Supporting graduate employability from generalist disciplines through employer and private institution collaboration

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Research Report

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Kinash, S., Crane, L., Judd, M-M., Mitchell, K., McLean, M., Knight, C., Dowling, D., & Schulz, M. (2015). Supporting graduate employability from generalist disciplines through employer and private institution collaboration. Sydney: Australian Government, Office for Learning and Teaching.

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Based on 2013 survey data, Graduate Careers Australia reported that graduate employability rates are the lowest they have been in twenty years. Graduates from four disciplines had the lowest rates of full-time employment four-month post degree completion and were therefore highlighted in the national commissioned call for research; these degrees were humanities, computer science, life sciences and visual/performing arts. The aims of this project (commissioned in December 2013) were to:

• achieve a greater clarity on the issues, challenges and contexts of graduate employability;

• identify and review the strategies that have been successfully used to address these challenges;

• create opportunities for the diverse stakeholder groups to share their perspectives; and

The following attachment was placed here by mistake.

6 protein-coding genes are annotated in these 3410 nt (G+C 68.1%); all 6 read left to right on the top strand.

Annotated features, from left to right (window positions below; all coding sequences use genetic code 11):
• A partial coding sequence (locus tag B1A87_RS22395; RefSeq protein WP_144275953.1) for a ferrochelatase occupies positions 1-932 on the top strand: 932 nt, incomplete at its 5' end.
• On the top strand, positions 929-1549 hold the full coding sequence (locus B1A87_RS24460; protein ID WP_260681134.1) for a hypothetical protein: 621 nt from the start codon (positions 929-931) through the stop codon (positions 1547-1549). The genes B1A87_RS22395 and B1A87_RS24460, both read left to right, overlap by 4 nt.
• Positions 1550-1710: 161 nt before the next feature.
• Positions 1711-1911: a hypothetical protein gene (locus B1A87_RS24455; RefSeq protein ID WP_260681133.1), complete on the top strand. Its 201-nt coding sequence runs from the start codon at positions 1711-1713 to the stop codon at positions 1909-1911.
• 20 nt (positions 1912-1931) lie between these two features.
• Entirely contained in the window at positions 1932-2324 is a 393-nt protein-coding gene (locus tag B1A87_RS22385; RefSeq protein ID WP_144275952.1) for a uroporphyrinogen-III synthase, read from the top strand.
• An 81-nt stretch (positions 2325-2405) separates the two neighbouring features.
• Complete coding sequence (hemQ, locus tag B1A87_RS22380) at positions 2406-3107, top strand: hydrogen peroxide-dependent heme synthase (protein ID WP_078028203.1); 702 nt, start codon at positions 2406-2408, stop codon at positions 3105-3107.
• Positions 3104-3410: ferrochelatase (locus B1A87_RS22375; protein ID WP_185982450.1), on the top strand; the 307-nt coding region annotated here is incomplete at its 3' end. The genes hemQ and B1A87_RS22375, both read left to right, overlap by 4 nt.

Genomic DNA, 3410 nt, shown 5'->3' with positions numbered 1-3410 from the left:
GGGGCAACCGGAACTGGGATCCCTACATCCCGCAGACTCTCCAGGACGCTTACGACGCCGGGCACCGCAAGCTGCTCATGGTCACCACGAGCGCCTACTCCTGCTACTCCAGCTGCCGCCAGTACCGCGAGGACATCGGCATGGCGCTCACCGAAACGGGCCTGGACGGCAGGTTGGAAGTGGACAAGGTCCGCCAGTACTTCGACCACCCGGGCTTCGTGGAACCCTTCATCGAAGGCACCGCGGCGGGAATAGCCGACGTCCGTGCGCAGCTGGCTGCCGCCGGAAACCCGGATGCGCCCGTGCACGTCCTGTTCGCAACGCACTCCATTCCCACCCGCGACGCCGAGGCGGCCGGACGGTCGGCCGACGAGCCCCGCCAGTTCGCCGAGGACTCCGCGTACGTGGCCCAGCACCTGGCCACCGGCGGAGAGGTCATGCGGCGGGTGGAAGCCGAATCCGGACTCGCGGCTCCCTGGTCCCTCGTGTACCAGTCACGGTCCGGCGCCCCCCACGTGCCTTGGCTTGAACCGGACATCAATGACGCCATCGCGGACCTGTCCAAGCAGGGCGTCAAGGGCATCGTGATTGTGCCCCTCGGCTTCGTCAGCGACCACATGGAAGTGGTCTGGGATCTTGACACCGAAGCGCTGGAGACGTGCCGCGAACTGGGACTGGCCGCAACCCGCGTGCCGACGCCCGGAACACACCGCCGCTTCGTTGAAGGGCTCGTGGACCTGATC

• promote strategies that may be used by the various stakeholders to collaborate on improving graduate outcomes.

Graduate Employability means that higher education alumni have developed the capacity to obtain and/or create work. Furthermore, employability means that institutions and employers have supported the student knowledge, skills, attributes, reflective disposition and identity that graduates need to succeed in the workforce (Hinchliffe & Jolly, 2011; Holmes, 2013; Knight & Yorke, 2004; Yorke, 2006; Yorke & Knight, 2006).

The project activities included: reviewing the literature; surveying students, graduates, higher education personnel and employers (705 valid surveys received); conducting in-depth interviews and focus groups (147 participants); and hosting a multi-stakeholder national graduate employability symposium (150 delegates).

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Creative Commons Attribution-Share Alike 4.0 License
This work is licensed under a Creative Commons Attribution-Share Alike 4.0 License.



This document has been peer reviewed.